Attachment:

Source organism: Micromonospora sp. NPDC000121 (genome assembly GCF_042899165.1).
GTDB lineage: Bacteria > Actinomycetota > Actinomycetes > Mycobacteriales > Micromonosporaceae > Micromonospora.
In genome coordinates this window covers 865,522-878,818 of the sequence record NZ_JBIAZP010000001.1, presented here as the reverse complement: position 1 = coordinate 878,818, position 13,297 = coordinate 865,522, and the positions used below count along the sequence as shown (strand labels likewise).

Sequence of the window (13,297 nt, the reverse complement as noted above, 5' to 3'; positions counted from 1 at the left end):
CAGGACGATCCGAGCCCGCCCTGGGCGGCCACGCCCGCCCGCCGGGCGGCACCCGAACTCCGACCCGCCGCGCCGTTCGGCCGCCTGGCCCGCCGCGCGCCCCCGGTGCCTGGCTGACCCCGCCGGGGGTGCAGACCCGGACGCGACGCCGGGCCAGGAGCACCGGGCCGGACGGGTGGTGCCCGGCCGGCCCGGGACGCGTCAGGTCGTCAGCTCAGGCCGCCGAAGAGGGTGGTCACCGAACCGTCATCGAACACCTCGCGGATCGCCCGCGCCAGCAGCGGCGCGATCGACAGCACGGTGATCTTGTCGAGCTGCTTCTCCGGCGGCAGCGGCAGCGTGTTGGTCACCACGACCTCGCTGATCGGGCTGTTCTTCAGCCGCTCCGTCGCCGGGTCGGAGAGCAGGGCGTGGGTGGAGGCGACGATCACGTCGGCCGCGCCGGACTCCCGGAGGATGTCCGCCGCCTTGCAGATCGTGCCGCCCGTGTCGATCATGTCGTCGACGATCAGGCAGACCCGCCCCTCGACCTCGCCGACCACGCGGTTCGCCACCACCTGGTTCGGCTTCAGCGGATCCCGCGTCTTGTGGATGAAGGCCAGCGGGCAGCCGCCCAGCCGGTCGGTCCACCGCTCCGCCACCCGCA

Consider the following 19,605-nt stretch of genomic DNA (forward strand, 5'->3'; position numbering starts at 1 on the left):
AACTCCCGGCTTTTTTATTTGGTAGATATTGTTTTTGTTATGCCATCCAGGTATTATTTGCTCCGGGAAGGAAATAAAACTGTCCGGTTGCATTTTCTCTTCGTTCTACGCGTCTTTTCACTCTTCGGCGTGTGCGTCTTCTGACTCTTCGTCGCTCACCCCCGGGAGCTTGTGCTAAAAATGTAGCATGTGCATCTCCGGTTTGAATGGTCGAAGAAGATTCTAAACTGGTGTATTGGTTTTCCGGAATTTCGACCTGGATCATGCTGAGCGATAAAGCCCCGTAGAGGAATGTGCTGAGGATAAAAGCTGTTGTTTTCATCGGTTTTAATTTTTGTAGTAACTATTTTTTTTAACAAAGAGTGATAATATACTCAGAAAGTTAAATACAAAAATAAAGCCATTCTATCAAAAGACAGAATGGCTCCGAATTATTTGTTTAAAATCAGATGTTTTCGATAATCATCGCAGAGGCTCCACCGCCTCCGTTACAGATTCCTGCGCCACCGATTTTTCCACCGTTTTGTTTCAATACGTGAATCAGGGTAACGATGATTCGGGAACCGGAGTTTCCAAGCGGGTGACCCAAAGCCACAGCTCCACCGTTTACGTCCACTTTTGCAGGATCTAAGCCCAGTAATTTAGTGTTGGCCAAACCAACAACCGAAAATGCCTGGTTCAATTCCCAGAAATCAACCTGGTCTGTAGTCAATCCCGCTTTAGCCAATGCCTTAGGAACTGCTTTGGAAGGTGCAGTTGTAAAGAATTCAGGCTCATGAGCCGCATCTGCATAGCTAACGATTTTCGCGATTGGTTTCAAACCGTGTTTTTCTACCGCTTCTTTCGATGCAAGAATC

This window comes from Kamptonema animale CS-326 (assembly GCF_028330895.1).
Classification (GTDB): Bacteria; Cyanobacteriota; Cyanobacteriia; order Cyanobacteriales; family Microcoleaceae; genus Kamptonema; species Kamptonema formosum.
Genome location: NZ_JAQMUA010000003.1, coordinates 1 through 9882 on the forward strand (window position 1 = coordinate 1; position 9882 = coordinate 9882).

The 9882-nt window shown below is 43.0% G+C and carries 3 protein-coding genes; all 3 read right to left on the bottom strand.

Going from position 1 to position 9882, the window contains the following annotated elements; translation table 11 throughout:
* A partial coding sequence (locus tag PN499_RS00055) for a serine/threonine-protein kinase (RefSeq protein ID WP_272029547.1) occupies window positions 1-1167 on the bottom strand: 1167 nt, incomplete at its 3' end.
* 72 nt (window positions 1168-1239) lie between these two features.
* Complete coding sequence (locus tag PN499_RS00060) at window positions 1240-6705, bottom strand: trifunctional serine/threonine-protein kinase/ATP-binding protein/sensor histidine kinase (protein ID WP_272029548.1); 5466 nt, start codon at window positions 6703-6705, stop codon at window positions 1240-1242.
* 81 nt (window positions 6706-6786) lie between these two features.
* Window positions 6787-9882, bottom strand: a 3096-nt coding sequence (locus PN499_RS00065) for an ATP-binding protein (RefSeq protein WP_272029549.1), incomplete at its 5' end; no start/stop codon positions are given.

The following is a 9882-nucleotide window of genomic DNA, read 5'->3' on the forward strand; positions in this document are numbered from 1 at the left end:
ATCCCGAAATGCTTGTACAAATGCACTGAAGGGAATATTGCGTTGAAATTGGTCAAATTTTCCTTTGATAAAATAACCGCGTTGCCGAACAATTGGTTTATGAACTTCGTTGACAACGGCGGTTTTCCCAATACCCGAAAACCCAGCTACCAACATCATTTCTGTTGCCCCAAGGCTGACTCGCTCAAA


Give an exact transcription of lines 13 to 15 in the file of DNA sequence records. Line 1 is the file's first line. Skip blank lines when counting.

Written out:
* A partial coding sequence (locus tag PN499_RS00055) for a serine/threonine-protein kinase (RefSeq protein ID WP_272029547.1) occupies window positions 1-1167 on the bottom strand: 1167 nt, incomplete at its 3' end.
* 72 nt (window positions 1168-1239) lie between these two features.
* Complete coding sequence (locus tag PN499_RS00060) at window positions 1240-6705, bottom strand: trifunctional serine/threonine-protein kinase/ATP-binding protein/sensor histidine kinase (protein ID WP_272029548.1); 5466 nt, start codon at window positions 6703-6705, stop codon at window positions 1240-1242.